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From Mark Wielaard <m...@klomp.org>
Subject Re: VM/Class Library Interface (or "Storming the Gates! Take 3!")
Date Sat, 05 Nov 2005 10:56:59 GMT
Hi Rodrigo,

On Fri, 2005-11-04 at 17:53 -0200, Rodrigo Kumpera wrote:
> I see 2 options here:
> -Allow for some implementation stuff to package private
> -Have a org.apache.harmony, or something else, package tree where all
> implementation stuff will reside.
> In the first case, only trusted code will be allowed to access such
> code by using reflection. Otherwise the SecurityManager will stop it.
> In the second case, we will need some classloading hacks to forbid
> application code to access public classes on the org.apache.harmony
> tree.

Indeed. And it is most convenient to use both. You use the first (VM
package private classes) when you need to have a tight coupling between
the helper/vm class and the public implementation class. You use the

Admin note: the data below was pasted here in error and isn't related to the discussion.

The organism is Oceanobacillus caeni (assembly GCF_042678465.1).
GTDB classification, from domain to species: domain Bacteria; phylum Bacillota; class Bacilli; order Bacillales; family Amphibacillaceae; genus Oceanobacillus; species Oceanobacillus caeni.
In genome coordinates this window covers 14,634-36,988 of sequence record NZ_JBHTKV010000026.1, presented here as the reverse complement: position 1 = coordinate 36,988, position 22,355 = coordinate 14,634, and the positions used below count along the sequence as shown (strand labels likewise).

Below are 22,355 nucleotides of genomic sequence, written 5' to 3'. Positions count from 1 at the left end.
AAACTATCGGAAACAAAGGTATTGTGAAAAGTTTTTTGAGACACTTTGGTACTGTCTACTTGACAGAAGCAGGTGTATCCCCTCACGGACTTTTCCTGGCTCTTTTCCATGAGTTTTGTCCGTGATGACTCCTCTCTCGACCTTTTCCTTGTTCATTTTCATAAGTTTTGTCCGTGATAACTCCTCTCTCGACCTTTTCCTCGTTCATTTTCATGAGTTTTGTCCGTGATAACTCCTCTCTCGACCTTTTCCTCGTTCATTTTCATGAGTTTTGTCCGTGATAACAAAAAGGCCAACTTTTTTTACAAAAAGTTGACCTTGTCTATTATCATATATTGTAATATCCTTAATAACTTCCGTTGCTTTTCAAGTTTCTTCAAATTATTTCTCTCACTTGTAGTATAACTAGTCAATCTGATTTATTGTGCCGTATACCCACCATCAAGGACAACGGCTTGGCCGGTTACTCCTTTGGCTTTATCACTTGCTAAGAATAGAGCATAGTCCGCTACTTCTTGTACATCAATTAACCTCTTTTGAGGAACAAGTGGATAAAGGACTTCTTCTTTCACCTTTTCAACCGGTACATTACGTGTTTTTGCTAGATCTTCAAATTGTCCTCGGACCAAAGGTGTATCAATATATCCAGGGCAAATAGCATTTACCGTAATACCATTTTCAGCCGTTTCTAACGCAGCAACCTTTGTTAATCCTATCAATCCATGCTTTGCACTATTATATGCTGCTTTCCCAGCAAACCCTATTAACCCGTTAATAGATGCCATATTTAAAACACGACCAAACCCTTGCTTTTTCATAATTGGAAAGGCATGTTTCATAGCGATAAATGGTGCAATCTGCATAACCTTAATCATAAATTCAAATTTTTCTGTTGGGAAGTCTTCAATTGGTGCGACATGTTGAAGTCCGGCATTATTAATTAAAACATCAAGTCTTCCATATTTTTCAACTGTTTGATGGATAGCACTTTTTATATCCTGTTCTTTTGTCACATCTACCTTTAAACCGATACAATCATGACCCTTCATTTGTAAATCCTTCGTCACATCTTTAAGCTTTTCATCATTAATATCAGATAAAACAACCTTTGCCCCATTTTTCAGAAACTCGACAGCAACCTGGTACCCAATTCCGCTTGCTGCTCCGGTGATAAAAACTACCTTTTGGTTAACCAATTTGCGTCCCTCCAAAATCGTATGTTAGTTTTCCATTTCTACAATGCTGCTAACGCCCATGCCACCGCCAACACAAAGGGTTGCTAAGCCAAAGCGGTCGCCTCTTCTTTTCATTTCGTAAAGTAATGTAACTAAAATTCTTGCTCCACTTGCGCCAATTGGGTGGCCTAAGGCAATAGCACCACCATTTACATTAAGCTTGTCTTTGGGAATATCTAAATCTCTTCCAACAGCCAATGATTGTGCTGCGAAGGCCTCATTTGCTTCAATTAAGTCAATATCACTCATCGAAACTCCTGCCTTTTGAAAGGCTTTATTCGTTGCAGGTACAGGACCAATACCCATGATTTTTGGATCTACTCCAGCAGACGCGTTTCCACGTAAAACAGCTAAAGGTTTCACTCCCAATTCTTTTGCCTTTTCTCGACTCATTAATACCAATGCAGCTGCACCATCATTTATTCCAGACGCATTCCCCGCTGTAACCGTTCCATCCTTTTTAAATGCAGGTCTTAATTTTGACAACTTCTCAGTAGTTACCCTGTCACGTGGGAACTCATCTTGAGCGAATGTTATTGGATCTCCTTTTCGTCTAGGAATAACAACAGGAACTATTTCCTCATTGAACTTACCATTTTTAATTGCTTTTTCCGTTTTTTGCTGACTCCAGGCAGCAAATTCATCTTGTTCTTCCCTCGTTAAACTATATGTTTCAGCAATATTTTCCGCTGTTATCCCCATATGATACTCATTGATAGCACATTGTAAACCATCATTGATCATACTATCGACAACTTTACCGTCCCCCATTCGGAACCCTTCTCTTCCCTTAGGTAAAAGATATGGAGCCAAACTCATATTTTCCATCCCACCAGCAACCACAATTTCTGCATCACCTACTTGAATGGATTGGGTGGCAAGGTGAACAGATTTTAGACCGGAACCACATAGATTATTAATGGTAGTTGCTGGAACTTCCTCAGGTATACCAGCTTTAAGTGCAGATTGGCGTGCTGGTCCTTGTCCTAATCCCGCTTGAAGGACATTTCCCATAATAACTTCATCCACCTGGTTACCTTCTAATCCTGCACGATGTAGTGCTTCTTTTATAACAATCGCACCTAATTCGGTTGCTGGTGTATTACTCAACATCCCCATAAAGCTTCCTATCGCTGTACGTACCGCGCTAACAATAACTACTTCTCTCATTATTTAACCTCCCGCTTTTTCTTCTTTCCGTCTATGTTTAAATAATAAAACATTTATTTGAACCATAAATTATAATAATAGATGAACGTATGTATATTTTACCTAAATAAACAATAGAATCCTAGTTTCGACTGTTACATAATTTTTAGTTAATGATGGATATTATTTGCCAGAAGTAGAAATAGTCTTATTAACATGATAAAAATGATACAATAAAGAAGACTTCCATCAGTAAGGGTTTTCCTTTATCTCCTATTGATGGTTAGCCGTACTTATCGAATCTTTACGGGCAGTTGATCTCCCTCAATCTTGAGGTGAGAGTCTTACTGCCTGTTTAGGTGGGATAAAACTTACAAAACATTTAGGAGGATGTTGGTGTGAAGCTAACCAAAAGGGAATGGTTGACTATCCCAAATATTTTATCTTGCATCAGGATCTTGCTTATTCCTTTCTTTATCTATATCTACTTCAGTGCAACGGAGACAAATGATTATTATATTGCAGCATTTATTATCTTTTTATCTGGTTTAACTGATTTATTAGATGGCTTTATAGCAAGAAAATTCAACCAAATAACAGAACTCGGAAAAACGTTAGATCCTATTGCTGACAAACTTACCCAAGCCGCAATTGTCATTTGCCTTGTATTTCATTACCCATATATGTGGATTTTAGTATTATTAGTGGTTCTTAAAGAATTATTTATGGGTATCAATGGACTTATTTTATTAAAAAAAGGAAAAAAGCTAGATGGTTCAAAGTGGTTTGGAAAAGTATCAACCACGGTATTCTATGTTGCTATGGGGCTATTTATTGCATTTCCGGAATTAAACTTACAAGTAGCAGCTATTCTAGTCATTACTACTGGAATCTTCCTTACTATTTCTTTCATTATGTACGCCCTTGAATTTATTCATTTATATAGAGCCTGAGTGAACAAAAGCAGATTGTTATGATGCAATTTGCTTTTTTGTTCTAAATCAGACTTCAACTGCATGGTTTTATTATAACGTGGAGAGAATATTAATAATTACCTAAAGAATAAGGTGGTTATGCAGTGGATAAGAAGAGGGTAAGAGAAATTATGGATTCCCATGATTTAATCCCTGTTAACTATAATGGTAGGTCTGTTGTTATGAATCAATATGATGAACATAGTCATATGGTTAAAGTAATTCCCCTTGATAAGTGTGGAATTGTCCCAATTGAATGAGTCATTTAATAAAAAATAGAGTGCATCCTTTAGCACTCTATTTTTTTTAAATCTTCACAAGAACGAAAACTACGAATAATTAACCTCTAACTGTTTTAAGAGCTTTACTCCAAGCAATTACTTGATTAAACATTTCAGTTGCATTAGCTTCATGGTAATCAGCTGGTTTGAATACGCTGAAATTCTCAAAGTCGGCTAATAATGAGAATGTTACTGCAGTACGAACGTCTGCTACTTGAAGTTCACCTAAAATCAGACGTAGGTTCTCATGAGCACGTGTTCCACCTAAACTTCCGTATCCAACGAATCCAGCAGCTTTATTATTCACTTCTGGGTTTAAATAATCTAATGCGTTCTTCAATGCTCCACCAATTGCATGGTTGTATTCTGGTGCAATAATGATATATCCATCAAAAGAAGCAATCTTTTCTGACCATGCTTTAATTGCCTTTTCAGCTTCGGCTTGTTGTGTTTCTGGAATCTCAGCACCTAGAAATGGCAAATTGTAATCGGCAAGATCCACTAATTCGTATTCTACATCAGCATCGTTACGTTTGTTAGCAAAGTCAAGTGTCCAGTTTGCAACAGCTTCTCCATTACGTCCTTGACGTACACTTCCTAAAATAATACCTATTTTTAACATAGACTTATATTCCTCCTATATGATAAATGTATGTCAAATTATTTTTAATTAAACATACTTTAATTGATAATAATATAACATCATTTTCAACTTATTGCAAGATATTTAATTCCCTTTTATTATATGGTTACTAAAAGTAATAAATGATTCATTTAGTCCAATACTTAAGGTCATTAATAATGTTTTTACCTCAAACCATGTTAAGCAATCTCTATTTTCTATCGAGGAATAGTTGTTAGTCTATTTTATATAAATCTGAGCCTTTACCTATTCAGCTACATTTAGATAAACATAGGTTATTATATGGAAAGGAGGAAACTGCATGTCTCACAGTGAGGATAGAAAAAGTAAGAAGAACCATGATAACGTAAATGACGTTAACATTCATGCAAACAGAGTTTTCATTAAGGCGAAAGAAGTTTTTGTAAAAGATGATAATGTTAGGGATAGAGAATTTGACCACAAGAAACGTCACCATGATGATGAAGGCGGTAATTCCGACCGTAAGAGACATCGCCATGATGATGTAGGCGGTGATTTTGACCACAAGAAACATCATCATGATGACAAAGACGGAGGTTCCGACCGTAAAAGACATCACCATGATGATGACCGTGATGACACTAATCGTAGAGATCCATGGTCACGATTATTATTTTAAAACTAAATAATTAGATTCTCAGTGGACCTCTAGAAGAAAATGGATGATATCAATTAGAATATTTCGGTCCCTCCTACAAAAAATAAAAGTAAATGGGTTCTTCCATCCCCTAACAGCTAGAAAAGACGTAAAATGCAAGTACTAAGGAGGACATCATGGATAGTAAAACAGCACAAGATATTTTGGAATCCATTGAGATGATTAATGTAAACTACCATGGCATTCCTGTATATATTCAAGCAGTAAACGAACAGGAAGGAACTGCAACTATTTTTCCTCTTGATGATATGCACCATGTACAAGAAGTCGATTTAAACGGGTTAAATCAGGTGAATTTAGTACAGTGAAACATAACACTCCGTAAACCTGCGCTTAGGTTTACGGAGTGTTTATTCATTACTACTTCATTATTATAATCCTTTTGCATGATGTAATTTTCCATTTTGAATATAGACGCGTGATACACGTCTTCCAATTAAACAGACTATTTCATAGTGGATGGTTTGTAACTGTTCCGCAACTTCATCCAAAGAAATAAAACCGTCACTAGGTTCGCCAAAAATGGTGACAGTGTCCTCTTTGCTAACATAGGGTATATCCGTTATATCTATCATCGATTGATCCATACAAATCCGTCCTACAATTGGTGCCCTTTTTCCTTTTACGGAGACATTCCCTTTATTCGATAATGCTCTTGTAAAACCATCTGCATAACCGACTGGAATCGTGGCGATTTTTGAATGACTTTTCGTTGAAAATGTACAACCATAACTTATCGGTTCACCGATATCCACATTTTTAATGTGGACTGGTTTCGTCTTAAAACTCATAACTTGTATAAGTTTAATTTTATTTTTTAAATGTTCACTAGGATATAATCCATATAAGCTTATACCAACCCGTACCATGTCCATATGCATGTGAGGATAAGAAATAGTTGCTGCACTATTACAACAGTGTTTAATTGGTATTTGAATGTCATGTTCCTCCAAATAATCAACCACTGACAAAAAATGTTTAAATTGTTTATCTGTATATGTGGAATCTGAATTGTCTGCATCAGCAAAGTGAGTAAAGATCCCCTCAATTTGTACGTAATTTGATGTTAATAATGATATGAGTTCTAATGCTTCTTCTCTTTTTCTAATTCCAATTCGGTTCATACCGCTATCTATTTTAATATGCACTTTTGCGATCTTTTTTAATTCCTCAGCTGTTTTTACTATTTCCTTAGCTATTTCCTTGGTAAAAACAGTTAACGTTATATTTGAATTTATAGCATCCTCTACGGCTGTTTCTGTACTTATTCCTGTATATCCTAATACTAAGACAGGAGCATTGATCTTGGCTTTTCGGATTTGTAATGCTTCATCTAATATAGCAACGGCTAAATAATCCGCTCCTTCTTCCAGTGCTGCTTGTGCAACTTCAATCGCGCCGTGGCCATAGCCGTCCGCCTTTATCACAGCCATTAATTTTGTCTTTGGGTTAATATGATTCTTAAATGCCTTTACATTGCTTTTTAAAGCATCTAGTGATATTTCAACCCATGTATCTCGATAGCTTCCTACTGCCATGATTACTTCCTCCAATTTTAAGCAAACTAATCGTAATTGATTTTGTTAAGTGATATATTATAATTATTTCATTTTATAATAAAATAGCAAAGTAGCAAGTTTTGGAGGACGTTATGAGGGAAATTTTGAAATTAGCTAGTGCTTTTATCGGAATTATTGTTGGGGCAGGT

second if you only need a helper class that doesn't need tight coupling
with the public implementation class. As it turns out you don't need
class loader hacks to forbid "application code" to access these public
classes. A user defined class loader loadClass() method needs to handle
SecurityManager.checkPackageAccess() when a security manager is
installed. And since any class can only access another class through
loading the class directly or indirectly through its own class loader
this can be used to deny any access to classes not loaded by the
bootstrap class loader. See the GNU Classpath ClassLoader
createSystemClassLoader() method for an example of how this works.

See the various classes in vm/reference for examples of the first. The
gnu.classpath package contains some of the "public but inaccessible"
classes like StackWalkers, System property accessors, etc.



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